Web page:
Researchers at the Medical College of Georgia at Augusta University have found that cytokine IL-17A, which promotes inflammation and contributes to autoimmune diseases like Crohn’s, plays both a harmful and protective role in diabetic kidney disease. They began their studies intending to explore just the harmful effects of IL-17A, but soon found that removing the cytokine in mice actually increased kidney damage. They also noted that human patients with severe diabetic kidney disease had low levels of IL-17A in blood and urine. Administering small amounts of IL-17A to animals with Type 1 and Type 2 diabetes produced impressive results—preventing or reversing diabetic nephropathy as well as lowering high levels of fat in the blood. Interestingly, this intervention was most successful in advanced diabetic kidney disease. The scientists found that IL-17A protects by activating an anti-inflammatory molecule called AMWAP. The cytokine also plays a role in the survival and regeneration of podocytes and epithelial cells. They theorize that IL-17A could help or hurt depending on how long it has been activated. As they continue to unravel the mysteries behind IL-17A, they will attempt to put it to the ultimate test to see whether it can revive kidneys that no longer function.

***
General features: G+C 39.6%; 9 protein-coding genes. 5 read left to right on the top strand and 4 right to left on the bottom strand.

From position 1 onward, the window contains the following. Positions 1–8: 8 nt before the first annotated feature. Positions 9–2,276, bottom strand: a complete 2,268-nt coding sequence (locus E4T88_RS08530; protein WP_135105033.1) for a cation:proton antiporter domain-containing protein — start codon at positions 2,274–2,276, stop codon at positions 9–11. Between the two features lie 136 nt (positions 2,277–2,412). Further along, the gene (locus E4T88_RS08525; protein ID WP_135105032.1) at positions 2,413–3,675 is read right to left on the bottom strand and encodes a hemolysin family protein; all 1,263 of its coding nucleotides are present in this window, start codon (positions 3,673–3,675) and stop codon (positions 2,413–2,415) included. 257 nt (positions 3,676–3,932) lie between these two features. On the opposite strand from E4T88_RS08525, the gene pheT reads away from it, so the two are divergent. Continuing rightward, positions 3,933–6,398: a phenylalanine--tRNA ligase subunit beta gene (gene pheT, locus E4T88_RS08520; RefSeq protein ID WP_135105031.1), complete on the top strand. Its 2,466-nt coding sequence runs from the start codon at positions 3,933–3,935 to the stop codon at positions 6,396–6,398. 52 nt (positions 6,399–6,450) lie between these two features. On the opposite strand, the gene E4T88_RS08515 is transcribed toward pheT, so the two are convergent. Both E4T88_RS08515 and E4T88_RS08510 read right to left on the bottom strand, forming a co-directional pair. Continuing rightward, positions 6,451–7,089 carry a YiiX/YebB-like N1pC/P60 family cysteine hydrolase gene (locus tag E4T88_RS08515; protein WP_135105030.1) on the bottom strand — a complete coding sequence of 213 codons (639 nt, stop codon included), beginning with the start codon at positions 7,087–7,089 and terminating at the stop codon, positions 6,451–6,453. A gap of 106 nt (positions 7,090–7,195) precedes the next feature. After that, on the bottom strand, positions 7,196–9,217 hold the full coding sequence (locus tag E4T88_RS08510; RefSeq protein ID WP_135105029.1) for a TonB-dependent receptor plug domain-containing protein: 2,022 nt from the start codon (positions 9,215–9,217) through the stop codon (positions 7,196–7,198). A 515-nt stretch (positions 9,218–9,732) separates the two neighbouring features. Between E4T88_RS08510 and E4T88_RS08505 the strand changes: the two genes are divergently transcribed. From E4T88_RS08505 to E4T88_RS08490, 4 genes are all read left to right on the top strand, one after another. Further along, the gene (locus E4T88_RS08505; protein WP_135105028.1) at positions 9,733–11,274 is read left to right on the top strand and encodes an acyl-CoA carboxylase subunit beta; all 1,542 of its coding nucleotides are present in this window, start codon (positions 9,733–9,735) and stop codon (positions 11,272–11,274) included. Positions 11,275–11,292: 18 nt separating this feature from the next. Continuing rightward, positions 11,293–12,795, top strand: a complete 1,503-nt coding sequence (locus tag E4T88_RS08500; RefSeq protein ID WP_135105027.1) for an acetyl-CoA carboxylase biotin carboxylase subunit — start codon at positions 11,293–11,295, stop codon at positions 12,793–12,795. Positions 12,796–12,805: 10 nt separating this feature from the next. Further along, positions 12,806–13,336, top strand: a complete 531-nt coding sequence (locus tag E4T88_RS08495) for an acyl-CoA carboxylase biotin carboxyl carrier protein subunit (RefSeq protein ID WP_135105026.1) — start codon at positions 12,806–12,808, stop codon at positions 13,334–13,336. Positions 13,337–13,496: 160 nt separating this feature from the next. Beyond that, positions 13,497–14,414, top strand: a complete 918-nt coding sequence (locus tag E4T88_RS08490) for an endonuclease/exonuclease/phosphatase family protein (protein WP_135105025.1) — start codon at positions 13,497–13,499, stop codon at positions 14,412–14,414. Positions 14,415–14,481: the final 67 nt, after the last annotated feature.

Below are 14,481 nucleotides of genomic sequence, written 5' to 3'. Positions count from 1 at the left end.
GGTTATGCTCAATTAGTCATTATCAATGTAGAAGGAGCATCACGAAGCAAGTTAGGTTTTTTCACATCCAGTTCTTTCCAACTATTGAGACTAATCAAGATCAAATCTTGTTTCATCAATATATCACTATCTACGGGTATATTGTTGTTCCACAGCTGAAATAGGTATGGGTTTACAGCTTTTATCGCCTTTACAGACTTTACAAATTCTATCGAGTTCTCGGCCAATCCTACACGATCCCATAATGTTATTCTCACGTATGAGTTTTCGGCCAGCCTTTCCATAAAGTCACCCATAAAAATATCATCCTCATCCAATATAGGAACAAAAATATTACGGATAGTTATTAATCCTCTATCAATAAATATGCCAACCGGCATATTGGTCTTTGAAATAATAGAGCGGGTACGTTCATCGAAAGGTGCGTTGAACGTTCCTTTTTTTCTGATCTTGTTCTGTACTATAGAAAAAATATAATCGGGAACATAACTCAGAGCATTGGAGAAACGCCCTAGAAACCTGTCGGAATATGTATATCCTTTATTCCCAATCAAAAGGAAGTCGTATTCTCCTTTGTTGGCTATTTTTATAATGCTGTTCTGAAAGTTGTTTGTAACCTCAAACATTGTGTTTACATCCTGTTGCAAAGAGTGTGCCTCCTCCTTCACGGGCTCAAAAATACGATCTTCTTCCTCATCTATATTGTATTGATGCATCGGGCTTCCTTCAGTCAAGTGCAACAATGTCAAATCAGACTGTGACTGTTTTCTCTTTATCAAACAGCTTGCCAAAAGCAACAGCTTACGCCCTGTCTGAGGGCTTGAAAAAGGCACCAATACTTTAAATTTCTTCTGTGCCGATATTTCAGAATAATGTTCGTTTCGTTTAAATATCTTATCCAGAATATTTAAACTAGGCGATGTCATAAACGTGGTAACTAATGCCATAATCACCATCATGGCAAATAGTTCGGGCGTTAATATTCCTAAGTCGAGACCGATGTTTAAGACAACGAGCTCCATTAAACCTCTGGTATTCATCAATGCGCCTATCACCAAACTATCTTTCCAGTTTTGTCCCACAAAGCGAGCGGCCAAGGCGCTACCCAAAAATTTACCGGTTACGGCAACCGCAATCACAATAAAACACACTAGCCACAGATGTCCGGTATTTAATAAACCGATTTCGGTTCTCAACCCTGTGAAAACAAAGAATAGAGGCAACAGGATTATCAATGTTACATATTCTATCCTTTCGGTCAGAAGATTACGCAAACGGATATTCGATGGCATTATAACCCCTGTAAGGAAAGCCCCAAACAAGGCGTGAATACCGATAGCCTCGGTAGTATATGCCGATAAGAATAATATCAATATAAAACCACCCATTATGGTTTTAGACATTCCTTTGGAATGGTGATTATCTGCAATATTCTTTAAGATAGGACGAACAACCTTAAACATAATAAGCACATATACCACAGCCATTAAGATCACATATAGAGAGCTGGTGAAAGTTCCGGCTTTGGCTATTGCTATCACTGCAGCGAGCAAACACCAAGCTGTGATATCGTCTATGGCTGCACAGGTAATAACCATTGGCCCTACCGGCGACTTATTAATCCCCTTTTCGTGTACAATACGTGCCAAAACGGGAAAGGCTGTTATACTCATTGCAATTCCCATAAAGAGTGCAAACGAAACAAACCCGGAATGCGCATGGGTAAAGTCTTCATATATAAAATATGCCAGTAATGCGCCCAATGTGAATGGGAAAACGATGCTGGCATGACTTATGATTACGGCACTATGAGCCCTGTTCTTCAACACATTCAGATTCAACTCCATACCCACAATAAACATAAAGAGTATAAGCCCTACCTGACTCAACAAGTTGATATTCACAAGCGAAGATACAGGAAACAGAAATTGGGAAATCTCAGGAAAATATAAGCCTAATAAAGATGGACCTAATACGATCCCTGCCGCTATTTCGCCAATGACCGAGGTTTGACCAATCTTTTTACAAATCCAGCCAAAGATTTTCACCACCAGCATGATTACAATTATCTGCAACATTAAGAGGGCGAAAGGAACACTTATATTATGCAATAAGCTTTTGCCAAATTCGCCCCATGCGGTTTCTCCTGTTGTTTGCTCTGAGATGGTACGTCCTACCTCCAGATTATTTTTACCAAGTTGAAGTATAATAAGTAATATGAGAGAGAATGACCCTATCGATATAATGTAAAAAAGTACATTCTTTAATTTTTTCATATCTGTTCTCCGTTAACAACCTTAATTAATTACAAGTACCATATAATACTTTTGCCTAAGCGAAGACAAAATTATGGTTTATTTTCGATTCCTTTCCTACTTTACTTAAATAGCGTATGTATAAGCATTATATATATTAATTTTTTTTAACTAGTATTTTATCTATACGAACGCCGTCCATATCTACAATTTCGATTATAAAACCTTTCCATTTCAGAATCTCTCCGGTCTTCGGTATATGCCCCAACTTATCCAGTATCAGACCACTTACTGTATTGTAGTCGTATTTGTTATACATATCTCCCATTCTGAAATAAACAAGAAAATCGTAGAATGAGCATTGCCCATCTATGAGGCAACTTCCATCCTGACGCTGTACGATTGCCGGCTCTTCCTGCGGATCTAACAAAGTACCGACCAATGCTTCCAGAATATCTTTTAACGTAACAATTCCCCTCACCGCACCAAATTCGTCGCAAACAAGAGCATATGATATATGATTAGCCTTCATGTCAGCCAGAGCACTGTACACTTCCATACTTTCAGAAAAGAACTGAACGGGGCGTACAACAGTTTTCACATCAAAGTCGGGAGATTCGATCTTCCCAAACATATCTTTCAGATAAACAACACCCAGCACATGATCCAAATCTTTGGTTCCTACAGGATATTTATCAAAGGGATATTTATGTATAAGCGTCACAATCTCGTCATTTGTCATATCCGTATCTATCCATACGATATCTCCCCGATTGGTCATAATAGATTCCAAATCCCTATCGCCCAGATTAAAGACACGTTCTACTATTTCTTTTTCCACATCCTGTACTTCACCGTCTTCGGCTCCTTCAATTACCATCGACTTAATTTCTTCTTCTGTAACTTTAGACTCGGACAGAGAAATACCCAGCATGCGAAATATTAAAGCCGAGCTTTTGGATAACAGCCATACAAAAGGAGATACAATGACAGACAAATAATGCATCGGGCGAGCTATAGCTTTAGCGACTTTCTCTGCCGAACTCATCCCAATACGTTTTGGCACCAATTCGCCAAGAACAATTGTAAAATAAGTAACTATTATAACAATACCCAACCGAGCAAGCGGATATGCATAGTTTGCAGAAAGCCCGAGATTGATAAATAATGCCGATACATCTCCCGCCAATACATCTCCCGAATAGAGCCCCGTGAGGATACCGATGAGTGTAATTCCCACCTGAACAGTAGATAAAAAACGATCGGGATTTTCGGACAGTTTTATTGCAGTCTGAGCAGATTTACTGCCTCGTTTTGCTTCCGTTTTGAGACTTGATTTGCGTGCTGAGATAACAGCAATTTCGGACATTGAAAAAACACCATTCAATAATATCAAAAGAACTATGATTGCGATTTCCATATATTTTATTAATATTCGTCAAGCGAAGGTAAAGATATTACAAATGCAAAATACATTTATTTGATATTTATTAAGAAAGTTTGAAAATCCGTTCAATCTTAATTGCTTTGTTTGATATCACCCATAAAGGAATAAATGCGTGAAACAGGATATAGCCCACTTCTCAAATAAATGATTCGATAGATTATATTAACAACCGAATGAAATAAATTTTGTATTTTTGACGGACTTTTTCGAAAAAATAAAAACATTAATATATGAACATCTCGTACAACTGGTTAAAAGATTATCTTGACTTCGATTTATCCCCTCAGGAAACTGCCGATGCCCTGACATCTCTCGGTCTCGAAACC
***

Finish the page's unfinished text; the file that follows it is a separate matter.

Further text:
Scientists Reverse Diabetes-Related Kidney Destruction, Medical Xpress, December 28, 2015